Let’s look at Job 42:1-3.  Open your Bible if you have one.  (And if you don’t then please be sure to bring one next week; I like to preach from the Bible most weeks, so it’s good if you can read along.)  In the Bible that I use when writing sermons this passage has an added heading, not part of the Bible but part of the editing of the modern book, and this heading says “Job is humbled and satisfied”.  Let’s see shall we as we read Job 42:1-6.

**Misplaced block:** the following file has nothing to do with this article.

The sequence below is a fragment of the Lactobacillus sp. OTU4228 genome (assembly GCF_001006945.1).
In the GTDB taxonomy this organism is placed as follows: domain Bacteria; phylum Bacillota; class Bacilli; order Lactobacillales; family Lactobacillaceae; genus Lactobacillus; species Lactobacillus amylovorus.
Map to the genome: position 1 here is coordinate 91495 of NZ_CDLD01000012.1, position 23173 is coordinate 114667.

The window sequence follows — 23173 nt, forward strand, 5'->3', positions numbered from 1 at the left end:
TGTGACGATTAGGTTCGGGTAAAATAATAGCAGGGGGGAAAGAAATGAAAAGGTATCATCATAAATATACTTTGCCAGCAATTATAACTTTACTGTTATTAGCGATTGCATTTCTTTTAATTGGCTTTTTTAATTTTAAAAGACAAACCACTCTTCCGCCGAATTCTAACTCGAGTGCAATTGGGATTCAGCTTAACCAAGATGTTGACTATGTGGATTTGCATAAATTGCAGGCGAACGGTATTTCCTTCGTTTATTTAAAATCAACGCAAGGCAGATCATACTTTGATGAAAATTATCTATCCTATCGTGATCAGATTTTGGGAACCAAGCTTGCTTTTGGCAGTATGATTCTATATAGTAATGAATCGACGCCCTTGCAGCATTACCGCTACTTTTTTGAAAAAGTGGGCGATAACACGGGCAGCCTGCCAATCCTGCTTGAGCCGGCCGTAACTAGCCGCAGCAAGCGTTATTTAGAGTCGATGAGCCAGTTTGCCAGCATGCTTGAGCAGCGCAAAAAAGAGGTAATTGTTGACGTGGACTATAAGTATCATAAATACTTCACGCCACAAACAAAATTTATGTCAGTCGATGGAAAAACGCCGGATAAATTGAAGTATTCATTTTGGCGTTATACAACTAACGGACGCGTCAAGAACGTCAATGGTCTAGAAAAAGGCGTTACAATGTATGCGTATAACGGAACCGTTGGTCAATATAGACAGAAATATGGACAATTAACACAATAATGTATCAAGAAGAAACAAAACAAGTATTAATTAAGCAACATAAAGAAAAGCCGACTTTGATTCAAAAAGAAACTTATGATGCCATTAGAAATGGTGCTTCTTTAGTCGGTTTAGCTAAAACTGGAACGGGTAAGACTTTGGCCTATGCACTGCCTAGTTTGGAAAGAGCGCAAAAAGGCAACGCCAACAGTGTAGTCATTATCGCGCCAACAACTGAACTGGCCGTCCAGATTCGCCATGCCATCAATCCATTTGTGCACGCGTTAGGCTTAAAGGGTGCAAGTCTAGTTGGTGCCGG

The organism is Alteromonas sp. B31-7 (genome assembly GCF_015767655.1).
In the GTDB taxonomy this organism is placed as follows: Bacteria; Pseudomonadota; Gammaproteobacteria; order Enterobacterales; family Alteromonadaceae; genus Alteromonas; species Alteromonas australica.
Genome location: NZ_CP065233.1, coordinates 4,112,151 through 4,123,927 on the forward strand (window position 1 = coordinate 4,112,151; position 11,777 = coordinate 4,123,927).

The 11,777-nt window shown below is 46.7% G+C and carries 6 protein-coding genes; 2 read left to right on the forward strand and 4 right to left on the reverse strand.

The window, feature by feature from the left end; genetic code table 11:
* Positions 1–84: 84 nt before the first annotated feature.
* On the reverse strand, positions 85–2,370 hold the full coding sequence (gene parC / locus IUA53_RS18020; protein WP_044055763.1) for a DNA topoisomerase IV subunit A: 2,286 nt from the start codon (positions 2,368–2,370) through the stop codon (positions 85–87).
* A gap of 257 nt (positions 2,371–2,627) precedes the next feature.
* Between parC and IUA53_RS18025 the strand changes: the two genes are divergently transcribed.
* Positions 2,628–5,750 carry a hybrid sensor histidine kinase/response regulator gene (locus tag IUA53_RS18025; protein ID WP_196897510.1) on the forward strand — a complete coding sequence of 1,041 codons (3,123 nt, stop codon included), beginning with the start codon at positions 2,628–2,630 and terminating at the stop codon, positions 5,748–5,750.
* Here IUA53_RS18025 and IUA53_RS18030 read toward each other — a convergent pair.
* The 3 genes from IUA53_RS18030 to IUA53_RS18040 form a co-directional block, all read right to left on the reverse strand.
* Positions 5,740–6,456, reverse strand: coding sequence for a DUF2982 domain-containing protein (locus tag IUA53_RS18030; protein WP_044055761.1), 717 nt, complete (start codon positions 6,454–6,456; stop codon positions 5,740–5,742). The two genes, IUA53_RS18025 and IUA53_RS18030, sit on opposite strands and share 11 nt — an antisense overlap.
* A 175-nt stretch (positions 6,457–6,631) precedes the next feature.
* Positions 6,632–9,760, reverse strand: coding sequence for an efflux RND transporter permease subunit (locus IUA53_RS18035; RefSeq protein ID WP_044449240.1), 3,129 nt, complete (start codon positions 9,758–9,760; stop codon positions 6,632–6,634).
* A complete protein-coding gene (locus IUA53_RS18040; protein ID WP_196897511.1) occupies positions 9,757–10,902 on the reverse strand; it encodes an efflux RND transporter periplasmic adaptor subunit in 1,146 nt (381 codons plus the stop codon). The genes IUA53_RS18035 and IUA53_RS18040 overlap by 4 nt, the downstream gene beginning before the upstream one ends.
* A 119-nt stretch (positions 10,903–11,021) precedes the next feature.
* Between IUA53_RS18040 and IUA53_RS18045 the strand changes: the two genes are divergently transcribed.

In this passage Job declares straight off the bat that God is sovereign and that nothing any human does or is capable of doing can thwart what God wants to do.  Then Job acknowledges that God’s questions cannot be answered with anything other than humility: Job does not know what God knows and therefore Job is better off not speaking.  When God is speaking, (indeed when anyone who actually knows what he or she is talking about is speaking), it’s a good idea to listen to what is being said so that you can learn.  When Job decides to listen to God rather than yell at God, Job learns about God.  We can see in hindsight that Job learns that he was actually correct about God’s character, that God is just and fair and does not punish the undeserving, but we also see that the way God does this is beyond human understanding and things are neither as simple nor as straightforward as we would like them to be or as Job thought them to be.  But in learning that God is so much bigger, so much more complex, so much far beyond his understanding than he ever imagined, Job actually gets to understand God more.  One way of reading Job 42:6 is for Job to say “I never knew how much about you LORD that I didn’t know, but now that I know how much I didn’t know I actually know you more”.  Does that make sense?  In a way Job is heading toward where David is in Psalm 34, he now has a better idea of just how majestic and awe-inspiring God is.  Job now has a better idea of how God cannot be fit into a box, or plugged into an equation where faith plus obedience equals blessing.  Job’s recent experience was that faith plus obedience equals disaster, but what Job has learned is not that God is false or unreliable, but that the equation was too simple.  It’s the maths that’s broken, not God.  It’s the theology that’s faulty, the way we talk about God and the way that Bildad and Zophar and Eliphaz talked about God that is at fault, not God.  Job doesn’t know what the new equation is, but he does know that the old formula is broken.  So in Job 42:6 he’s decided to stop talking rot and to pull his head in around God.  So, is Job “humbled and satisfied”? Is he?